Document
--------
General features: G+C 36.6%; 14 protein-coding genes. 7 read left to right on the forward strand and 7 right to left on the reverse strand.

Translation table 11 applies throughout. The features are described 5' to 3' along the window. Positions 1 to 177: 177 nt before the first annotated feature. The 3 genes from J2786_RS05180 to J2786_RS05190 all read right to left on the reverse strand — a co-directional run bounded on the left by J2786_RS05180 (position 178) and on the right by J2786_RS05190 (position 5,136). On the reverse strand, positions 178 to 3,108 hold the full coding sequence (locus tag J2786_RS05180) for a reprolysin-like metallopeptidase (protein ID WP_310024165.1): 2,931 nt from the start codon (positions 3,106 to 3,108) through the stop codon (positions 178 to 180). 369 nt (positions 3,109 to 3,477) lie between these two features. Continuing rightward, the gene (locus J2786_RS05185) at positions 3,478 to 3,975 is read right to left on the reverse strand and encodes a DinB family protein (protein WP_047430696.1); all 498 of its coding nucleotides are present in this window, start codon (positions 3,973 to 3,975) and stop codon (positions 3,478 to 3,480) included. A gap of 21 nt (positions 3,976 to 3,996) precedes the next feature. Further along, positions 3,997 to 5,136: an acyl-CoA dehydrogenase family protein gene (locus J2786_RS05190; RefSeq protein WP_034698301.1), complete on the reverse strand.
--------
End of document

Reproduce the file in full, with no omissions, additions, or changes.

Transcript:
General features: G+C 36.6%; 14 protein-coding genes. 7 read left to right on the forward strand and 7 right to left on the reverse strand.

Translation table 11 applies throughout. The features are described 5' to 3' along the window. Positions 1 to 177: 177 nt before the first annotated feature. The 3 genes from J2786_RS05180 to J2786_RS05190 all read right to left on the reverse strand — a co-directional run bounded on the left by J2786_RS05180 (position 178) and on the right by J2786_RS05190 (position 5,136). On the reverse strand, positions 178 to 3,108 hold the full coding sequence (locus tag J2786_RS05180) for a reprolysin-like metallopeptidase (protein ID WP_310024165.1): 2,931 nt from the start codon (positions 3,106 to 3,108) through the stop codon (positions 178 to 180). 369 nt (positions 3,109 to 3,477) lie between these two features. Continuing rightward, the gene (locus J2786_RS05185) at positions 3,478 to 3,975 is read right to left on the reverse strand and encodes a DinB family protein (protein WP_047430696.1); all 498 of its coding nucleotides are present in this window, start codon (positions 3,973 to 3,975) and stop codon (positions 3,478 to 3,480) included. A gap of 21 nt (positions 3,976 to 3,996) precedes the next feature. Further along, positions 3,997 to 5,136: an acyl-CoA dehydrogenase family protein gene (locus J2786_RS05190; RefSeq protein WP_034698301.1), complete on the reverse strand.